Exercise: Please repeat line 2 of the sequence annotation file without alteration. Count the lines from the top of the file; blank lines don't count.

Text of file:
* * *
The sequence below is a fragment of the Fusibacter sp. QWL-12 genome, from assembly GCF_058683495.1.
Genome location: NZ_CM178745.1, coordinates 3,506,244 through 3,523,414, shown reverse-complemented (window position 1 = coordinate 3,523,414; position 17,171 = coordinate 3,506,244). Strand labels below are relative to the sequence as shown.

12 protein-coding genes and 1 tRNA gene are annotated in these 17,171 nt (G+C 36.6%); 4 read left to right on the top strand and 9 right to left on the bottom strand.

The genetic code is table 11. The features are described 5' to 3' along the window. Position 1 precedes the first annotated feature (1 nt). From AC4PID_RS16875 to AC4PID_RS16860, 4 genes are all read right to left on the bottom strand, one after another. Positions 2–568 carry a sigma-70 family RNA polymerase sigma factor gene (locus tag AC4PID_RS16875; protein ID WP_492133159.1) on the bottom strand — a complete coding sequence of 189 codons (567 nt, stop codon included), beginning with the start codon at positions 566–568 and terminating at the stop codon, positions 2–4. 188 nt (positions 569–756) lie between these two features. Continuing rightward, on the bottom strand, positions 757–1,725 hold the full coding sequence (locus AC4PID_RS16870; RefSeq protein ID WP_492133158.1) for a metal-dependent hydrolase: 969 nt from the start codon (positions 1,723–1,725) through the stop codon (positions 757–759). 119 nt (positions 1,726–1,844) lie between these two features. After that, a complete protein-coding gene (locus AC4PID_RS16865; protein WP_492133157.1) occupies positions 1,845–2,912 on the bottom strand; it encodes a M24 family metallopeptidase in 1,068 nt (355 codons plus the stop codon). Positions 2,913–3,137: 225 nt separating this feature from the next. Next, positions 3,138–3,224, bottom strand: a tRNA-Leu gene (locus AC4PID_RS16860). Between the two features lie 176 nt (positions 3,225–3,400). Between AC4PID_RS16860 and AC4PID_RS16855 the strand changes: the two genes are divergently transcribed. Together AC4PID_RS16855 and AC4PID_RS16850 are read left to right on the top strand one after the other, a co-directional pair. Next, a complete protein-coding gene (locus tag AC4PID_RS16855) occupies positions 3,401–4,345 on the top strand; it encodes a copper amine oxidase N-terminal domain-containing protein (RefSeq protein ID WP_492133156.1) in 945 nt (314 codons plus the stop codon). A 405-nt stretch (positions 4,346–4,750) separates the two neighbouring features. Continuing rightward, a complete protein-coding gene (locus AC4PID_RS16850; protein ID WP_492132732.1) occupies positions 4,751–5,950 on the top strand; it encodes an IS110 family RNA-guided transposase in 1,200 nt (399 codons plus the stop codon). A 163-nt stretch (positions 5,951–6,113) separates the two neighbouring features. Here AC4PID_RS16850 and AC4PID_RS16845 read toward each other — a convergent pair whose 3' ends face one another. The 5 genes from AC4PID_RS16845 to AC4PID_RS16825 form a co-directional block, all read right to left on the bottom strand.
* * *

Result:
Genome location: NZ_CM178745.1, coordinates 3,506,244 through 3,523,414, shown reverse-complemented (window position 1 = coordinate 3,523,414; position 17,171 = coordinate 3,506,244). Strand labels below are relative to the sequence as shown.